U.S. reps warn Pakistan over diplomat



-- Members of Congress told senior Pakistani leaders that billions of dollars of U.S. aid are in jeopardy unless an American diplomat, detained since January 27 in connection with the shooting deaths of two Pakistani civilians, is released.

"We indicated it could very well be" that the U.S. might consider withholding funding, Rep. Howard "Buck" McKeon, R-California, said Tuesday after returning to Washington from meetings in Pakistan and Afghanistan.

The State Department has demanded that Raymond Davis be freed. Under international agreements, people carrying diplomatic passports are granted diplomatic immunity, the State Department said. The United States says Davis was assigned to the U.S. Embassy in Islamabad but was working at the U.S. Consulate in Lahore at the time of the shootings.

Davis says he was attacked by the men who were killed. He says they tried to rob him as he drove through a busy Lahore neighborhood, according to the U.S. Embassy in Pakistan. The families of the men filed police reports accusing Davis of murder, a police spokesman said.

McKeon said he and two other congressmen on the trip had frank conversations with Pakistani Prime Minister Yousaf Raza Gillani and other senior officials about Davis.

Rep. John Klein, R-Minnesota, who also was on the trip, warned of repercussions as Congress takes up the budget in coming days.

"It is entirely possible that a member of Congress would come down and offer an amendment to cut funding for Pakistan, based on their detaining Mr. Davis, and my guess is there would be a lot support for such an amendment, frankly because of the outrage of detaining an American with diplomatic immunity."

The U.S. spent more than $1.5 billion in nonmilitary aid to Pakistan in fiscal year 2010.

The detention has strained relations between the U.S. and Pakistan. Secretary of State Hillary Clinton, according to the State Department, has raised the issue with Pakistani officials and the U.S. ambassador to Pakistan, Cameron Munter, has met with Pakistani President Asif Ali Zardari on the issue. The White House has summoned the Pakistani ambassador to lodge a formal complaint.

State Department spokesman P.J. Crowley said in a Twitter message that the United States continues to stress to the Pakistanis that the case should be resolved "in accordance with international law."

The case has sparked some protest and fueled anti-American feelings in Pakistan. A Pakistani official, speaking to CNN on background because of the sensitivity of the issue, cautioned that "the American side should be mindful of the Pakistani people's sentiment about this."

Many Pakistanis "think that being American should not be grounds to get away with that crime," he said, noting that the recent suicide by the widow of one of the men who was shot "has added fuel to the fire."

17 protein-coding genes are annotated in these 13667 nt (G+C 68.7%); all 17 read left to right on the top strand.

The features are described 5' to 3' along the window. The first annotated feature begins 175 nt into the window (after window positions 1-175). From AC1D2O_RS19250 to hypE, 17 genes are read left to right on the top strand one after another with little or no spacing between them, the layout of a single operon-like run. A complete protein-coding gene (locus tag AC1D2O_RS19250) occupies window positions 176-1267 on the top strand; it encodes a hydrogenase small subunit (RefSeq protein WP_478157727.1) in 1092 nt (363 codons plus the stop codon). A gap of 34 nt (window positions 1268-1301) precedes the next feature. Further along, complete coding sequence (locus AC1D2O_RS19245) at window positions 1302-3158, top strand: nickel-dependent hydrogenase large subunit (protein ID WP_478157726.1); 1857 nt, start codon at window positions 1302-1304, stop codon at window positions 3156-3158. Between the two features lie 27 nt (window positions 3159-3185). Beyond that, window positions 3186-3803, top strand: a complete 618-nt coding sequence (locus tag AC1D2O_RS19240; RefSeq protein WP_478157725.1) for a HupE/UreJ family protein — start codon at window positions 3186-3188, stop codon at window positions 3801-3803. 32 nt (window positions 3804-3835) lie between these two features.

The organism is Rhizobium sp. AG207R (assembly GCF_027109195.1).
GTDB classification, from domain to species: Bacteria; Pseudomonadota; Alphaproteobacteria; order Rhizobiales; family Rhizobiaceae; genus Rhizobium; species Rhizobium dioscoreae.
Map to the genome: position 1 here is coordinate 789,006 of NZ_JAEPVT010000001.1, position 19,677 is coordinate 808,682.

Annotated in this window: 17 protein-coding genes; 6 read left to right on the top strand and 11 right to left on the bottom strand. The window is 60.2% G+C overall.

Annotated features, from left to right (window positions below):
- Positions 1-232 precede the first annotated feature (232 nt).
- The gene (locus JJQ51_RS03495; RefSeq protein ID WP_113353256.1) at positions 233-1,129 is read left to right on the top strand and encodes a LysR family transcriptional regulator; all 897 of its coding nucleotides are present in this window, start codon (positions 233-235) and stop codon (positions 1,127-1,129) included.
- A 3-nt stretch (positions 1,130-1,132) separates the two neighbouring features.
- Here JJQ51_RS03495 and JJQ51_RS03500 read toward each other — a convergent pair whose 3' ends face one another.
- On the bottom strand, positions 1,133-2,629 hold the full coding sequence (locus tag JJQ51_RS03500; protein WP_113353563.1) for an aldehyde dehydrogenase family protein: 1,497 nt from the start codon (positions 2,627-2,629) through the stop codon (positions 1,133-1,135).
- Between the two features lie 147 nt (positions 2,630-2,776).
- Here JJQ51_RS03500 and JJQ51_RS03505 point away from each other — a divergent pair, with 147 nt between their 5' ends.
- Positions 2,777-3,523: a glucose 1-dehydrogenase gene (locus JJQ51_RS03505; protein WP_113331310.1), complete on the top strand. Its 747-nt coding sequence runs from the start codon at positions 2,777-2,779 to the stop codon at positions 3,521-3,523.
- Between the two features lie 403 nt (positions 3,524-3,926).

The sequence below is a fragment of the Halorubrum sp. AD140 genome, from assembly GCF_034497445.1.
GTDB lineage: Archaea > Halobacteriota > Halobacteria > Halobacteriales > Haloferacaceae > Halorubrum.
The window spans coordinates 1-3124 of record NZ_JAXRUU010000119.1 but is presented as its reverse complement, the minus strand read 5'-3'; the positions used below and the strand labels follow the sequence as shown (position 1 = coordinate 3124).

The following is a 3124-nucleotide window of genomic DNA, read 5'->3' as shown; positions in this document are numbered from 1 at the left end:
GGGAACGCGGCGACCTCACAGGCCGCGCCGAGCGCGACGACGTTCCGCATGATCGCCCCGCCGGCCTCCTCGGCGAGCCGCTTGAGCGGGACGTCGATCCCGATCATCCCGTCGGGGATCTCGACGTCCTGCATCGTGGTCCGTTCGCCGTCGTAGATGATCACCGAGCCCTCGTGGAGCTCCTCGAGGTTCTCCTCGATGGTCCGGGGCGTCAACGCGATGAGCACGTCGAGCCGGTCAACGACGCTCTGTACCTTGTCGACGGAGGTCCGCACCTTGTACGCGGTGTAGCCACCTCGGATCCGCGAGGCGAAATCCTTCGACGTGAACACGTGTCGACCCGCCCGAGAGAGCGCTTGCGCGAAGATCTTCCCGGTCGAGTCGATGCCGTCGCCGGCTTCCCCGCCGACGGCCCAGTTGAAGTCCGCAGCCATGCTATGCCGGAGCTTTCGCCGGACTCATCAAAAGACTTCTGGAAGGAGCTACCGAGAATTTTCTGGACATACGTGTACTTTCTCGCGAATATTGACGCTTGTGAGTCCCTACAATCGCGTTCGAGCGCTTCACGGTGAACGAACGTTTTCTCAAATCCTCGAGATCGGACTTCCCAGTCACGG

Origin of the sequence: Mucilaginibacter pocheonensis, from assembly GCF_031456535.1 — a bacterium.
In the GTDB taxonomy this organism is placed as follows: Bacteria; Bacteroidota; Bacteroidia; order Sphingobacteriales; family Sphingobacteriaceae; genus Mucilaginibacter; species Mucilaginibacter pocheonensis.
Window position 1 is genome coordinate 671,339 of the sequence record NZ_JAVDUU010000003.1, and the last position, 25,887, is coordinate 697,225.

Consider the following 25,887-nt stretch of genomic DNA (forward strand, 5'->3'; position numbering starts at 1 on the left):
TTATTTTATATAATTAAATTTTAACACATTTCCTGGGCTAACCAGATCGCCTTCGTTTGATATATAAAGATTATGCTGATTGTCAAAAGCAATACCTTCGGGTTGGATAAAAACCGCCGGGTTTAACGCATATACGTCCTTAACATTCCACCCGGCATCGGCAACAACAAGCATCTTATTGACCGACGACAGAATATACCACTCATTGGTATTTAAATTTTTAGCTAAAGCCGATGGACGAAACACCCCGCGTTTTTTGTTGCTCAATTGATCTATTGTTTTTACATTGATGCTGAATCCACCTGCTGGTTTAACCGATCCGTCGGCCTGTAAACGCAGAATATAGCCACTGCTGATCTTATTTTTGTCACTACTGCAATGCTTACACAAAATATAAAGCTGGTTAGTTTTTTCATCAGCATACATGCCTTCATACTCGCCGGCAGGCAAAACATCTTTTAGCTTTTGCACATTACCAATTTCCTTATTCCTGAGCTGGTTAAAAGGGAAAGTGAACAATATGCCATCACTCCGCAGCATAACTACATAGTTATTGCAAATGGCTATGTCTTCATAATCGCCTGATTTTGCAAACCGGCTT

A senior U.S. official told CNN Tuesday that Pakistani officials "do understand the seriousness of this. They have international obligations that they have to meet but they also have a political problem." The official would only speak on background because of the diplomatic sensitivity of the issue.

"Public opinion is very heated," the U.S. official said, "but the longer this goes on does not mean that public anger will dissipate. They need to resolve this, and the sooner they resolve it the better for the United States and for Pakistan."

Pakistani Ambassador Husain Haqqani also sent a message out via Twitter insisting that despite the tension, the countries' relationship "have proved resilient in the past" and "will endure, notwithstanding challenges."

Meanwhile, a new U.S. government report questions the impact of the billions of dollars Washington has sent to Pakistan in aid. The report by the inspectors general of the State Department, Department of Defense and the U.S. Agency for International Development (USAID) concluded that the U.S. has not been able to show any "measurable progress" in its civilian aid.

USAID, the report stated, "has not committed to a set of performance indicators to measure the success of its programs as traditionally required for proper project management." The report also singled out what it characterized as a failure by the U.S. Embassy in Islamabad to identify "a core set of development indicators" for measuring success in the U.S. development strategy there.

Flooding in Pakistan last summer, which affected more than 20 million people, forced both an increase and major shifts in where aid was needed, the investigators noted. In addition, security concerns have impeded "effective implementation and monitoring of assistance programs."